Surviving secondary school
For seven years – from ages 11 to 18 – I attended Sandringham School in the St Albans district of Marshalswick, Hertfordshire. It was a strange experience, both enlightening and full of opportunities and experiences, and equally soul destroying. It was the last environment in my life that would offer the right stimulants for my creativity, which waned and died once I left and went to university.
Growing up in the south-east of England with a Brummy father and a Yorkshire mother, I gained something of a mixed yet neutral accent, and one that remains somewhat incongruent with that of my peers. Allegedly, my sister and I sounded posh to other kids at school, presumably owing to having a weaker accent than they, and perhaps because we pronounced words properly without missing out half the letters.
A group of kids came up to me outside one day with a simple request:
Say To a southerner such as themselves, this would be pronounced like
barsketball (like a bar in a pub); to a midlander or a northerner, it would be said with a short
a sound, similar to a North American accent. The kids were trying to catch me out, knowing that I would pronounce it differently to them and thus they could point and laugh.
So I said
barsketball. Just like they had. They looked at me a bit nonplussed and crestfallen, then walked away. I had outsmarted them and stolen their laugh. Sucks to be a cruel kid eh?
Incidentally, another way to take the wind out of the sails of kids looking for a laugh was to impersonate Mr Spock. It seems that there is nothing more confusing than having your unkind conversation met with emotionless logic. Fortunately the school was not violent else I would have been beaten to death anyway.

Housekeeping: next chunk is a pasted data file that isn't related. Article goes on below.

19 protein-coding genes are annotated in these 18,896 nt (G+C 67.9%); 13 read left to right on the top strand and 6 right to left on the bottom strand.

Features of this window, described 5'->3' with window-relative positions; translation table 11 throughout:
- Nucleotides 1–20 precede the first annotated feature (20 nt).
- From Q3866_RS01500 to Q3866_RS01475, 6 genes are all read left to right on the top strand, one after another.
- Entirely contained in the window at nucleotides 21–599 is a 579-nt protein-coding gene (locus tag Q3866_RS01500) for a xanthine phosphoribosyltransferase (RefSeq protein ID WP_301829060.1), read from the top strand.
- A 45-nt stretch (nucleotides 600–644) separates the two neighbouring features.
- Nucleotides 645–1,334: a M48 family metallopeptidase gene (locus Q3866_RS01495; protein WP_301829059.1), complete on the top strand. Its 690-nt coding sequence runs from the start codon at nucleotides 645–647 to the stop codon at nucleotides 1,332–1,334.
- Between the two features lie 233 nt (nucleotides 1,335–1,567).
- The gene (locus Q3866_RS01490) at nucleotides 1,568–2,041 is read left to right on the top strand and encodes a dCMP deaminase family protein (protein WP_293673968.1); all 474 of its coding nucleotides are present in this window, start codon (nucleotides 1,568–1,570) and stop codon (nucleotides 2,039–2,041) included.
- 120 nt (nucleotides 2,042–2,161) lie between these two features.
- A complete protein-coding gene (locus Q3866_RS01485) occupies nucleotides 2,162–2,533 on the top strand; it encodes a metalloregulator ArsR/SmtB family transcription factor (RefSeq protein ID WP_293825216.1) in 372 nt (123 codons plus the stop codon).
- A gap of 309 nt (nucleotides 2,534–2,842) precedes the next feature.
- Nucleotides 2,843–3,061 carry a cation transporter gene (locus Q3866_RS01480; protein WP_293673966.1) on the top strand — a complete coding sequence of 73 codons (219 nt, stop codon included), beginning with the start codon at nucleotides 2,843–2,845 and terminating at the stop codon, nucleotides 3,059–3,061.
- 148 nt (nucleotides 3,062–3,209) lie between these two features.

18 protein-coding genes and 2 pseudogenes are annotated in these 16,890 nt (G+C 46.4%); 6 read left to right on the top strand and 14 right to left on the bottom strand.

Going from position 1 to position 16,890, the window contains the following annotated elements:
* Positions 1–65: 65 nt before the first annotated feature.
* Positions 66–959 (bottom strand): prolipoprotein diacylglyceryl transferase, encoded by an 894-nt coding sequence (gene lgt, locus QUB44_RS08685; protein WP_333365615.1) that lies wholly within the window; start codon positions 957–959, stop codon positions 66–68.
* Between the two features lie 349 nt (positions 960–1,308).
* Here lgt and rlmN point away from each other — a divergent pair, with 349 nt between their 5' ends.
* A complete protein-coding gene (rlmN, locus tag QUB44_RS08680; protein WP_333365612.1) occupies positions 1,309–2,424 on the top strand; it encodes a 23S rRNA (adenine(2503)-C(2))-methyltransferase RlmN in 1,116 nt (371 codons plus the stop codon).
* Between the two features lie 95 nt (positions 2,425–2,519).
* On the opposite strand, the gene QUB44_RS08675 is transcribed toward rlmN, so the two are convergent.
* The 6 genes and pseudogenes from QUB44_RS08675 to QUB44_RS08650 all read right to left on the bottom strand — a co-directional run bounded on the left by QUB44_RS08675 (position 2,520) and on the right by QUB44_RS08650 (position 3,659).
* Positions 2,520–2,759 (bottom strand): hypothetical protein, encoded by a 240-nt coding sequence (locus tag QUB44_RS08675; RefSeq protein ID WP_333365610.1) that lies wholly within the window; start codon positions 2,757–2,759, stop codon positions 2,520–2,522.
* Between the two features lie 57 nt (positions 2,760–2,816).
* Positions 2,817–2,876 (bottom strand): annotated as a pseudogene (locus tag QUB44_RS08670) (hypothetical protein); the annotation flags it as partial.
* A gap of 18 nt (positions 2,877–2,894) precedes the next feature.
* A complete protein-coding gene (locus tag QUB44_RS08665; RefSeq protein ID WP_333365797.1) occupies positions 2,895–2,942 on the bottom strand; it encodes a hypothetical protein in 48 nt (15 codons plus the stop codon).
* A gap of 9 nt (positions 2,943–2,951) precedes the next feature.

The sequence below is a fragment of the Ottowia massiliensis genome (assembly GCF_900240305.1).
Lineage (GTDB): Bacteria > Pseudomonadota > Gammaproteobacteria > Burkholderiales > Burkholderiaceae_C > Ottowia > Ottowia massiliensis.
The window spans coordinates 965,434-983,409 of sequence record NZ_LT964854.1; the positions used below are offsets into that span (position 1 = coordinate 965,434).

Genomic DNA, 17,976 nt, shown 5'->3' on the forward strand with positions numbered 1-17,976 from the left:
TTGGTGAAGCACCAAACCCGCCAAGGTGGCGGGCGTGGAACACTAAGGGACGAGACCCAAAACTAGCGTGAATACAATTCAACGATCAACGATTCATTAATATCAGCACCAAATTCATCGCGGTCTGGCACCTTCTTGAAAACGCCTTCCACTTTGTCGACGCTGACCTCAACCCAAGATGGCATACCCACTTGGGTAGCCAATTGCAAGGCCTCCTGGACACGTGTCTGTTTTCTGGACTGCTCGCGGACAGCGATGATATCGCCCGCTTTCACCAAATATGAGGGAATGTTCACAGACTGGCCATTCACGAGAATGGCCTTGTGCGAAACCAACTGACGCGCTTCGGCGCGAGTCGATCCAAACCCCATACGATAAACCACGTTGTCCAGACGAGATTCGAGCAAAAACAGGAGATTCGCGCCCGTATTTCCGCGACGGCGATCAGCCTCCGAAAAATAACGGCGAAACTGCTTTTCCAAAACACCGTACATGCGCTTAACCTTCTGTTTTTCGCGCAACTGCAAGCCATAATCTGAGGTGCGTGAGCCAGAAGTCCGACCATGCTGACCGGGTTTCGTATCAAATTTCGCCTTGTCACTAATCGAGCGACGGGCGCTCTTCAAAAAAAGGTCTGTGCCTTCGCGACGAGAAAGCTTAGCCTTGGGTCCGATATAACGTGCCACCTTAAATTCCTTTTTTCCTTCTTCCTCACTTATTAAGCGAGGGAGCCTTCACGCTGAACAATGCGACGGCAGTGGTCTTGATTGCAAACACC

Sometimes you encounter the most bizarre. Even before you grow your hair. I was talking outside once with a friend who looked even more nerdy than I, about extended and expanded memory in computers (those of you whose memories don’t stretch back to the DOS days, oh ye be glad). For those newcomers who aren’t aware of how old PC memory worked and the two standards for adding memory above 640 kilobytes, please consult your local historian. Not that we needed more than 640 kB anyway.
Anyhow, a rather unsavoury girl from my year overheard our conversation and proceeded to exclaim to everyone in a loud voice,
Ugh! They’re talking about their dicks extending and expanding! Charming.
During what I presume was a maths lesson one day, everyone was evacuated from the maths block into the adjacent school hall; apparently someone had planted a bomb in the maths block. Note that the school hall had a wall of glass facing the maths block. We were protected from the impending explosion by a few yards and many square feet of prospective shards of glass.
Fortunately, someone decided to draw the curtains, which would hopefully have trapped the glass. Unfortunately, there was no bomb. It had been a hoax. We nearly had someone blow up our maths block. Nearly. But not quite. Pity. Never mind.